Seventeen days in, my dad left the ICU and went to a floor bed, where he continued his course of IV anitbiotics. He was improving on almost a day to day basis and a month later, he was probably 75% back to normal... he had even regained his vision. We started talking discharge and plans for follow up, but there was still the problem of the antibiotics and when to stop them. Infectious Disease recommended an 8 week course since nothing from the LP or ventriculostomy ever cultured but we could tell the anitbiotics were working.
With two days left to go, the vancomycin attacked his kidneys and he went into acute renal failure. He left the floor and went back to the ICU, where he spent a week on dialysis (three treatments). His kidneys recovered even to be able to maintain themselves without dialysis but his urea and sodium levels were all over the place... Once again, my dad was confused, lethargic and unable to follow commands. Every once in a while, everything would align and he would be somewhat normal.
Then one day, I came in and his face was droopy, the left half of his tongue was numb and rolling over on itself, plus he was gnawing on it (fortunately, he has no teeth). A positive blood test and imaging showed that, once again, the infection was back. Ten days into this course of antibiotics, we placed another ventricular catheter so that we could stop antibiotics and sample his spinal fluid (as well as to check for hydrocephalus since his ventricles appeared loculated) a week later. The CSF was negative for infection but in the meantime, I started to see signs of mental improvement. Ten days later, my dad was medically cleared to leave the hospital and go to rehab... well, then the next day, his sodium level spiked again.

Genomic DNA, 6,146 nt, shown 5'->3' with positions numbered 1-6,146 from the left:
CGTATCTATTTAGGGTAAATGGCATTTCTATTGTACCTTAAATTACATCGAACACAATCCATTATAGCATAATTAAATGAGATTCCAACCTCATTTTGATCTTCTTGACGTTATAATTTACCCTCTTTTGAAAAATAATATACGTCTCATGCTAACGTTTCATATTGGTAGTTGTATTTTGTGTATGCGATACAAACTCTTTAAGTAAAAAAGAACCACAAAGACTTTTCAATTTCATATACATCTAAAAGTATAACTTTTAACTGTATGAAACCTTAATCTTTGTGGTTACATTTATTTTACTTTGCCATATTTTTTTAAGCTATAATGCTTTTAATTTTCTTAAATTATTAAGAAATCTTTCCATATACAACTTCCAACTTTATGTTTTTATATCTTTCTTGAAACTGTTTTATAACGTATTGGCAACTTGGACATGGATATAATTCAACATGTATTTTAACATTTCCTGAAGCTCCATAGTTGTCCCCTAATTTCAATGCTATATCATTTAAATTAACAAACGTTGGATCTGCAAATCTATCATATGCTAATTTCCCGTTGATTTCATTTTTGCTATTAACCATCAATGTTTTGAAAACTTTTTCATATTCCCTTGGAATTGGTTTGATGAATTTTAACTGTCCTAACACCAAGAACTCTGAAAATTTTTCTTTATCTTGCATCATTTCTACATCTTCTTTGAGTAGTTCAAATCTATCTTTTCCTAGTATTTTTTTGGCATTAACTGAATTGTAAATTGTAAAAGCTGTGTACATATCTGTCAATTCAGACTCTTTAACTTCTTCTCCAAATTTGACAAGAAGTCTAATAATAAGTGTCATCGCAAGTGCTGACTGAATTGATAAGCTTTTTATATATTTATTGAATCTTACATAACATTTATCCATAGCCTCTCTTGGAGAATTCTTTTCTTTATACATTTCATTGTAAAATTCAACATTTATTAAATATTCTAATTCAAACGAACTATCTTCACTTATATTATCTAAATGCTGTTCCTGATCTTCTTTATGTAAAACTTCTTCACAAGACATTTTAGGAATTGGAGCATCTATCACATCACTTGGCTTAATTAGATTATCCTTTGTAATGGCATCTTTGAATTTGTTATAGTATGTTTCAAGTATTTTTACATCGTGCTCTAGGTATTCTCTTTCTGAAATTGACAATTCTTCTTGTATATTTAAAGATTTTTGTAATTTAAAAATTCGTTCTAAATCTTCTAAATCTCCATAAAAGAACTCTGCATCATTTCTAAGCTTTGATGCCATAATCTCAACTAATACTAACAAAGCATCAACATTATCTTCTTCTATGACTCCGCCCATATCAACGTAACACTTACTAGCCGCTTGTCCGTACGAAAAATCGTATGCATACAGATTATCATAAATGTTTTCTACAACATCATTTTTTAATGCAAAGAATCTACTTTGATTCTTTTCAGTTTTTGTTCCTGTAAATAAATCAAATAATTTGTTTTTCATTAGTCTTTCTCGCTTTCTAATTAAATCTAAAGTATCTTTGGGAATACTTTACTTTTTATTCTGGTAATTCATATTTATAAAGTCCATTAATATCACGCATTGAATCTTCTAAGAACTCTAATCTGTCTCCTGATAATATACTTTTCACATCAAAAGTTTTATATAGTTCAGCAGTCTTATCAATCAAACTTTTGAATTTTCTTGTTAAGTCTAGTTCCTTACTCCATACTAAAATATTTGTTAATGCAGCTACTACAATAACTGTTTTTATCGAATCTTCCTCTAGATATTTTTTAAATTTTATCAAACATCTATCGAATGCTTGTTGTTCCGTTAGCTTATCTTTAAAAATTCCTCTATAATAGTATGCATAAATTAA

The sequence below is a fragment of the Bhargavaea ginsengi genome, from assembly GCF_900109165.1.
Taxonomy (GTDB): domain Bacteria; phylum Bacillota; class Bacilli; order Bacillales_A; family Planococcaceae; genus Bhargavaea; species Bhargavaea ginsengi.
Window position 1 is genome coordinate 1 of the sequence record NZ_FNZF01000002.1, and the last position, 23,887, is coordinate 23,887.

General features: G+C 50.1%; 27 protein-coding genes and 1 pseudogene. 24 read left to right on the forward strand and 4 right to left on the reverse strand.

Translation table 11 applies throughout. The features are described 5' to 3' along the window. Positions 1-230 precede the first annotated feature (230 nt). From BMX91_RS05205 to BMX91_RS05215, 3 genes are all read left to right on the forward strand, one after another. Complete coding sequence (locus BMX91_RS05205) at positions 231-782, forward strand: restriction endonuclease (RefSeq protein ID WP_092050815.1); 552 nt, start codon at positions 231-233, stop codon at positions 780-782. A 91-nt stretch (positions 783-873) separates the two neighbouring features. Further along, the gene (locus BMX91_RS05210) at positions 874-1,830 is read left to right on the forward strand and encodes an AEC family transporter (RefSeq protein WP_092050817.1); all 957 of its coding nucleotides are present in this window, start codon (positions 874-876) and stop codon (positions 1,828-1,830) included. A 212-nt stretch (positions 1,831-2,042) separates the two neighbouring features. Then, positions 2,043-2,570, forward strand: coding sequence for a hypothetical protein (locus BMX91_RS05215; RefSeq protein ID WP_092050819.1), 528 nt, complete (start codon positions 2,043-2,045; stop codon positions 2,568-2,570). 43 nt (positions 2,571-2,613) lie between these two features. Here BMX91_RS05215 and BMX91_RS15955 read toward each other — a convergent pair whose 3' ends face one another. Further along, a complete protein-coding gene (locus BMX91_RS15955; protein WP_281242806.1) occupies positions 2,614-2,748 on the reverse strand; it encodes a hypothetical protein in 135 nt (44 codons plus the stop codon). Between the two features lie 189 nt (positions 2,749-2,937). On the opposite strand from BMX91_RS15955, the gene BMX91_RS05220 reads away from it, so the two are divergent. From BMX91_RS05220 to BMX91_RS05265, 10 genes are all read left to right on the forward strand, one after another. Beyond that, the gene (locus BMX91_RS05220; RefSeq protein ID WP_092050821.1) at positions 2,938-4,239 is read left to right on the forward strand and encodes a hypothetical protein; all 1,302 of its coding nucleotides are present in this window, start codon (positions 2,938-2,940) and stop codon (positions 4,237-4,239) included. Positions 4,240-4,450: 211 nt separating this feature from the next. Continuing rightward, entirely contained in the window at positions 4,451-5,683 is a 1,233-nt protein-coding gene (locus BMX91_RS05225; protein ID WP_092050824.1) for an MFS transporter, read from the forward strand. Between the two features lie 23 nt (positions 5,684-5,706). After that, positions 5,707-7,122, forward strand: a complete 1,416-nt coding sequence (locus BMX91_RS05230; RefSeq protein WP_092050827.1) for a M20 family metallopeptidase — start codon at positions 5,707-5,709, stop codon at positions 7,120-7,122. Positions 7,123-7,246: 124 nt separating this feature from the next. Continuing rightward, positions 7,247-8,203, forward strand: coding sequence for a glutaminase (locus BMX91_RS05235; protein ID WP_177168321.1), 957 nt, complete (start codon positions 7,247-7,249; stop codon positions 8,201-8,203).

That was a weke ago now. The last two days, he's been fully awake and alert and communicating pretty well. There's still some aphasia and the nurses neglected his oral care, so he had a buildup of yeast, mucous and blood in his mouth. He's moving everything that I expect him to move and he's able to see and make out objects, though I don't know if it's good enough to read yet. I tell the family that he's not out of the woods yet but we can touch the grass.
Now, my dad is a remarkable case... definitely one for doctors to study. Chances are that it was the massive stroke 14 years ago that allowed him to survive the ventriculitis by allowing the ventricles room to expand rather than to crush the brain from the inside out. I'm sure he's going to have some residual effects from the latest trauma going forward, but he's happy to be alive right now.
Fully accepting that my dad always seems to be an exception to the odds, I think it's important to keep in mind that we don't always know as much as we'd like to think we do. My dad's been read his last rites (I'm an atheist, but it's not my job to denounce his beliefs on his death bed for my "benefit") three times and we've been told that he has either little or no chance of survival probably a dozen times by different doctors through the three brain incidents in his life. It's amazing what we can manage to survive, even thriving after everyone but you has already decided its time to give up.
Most people aren't going to be like my dad... but having been the one, as his health care proxy and power of attorney, that has to make the decisions for him, please, please tell your next of kin what you want, even if it is just some general guidelines. Assign someone to be your proxy that you can trust to make the decisions you would want to make yourself. It's very easy as a proxy to exercise your desirss instead of the desires of the person you're actually making the decisions for. Nobody wants to talk about death... even after the second aneurysm and stroke, my dad still refused to give me any guidance about what to do in the event of another hospitalization or even what he would want for a funeral (which will happen some day). I know it's an uncomfortable subject, but it's a lot harder for your loved one to make the decisions you would want, if you refuse to talk to them about it.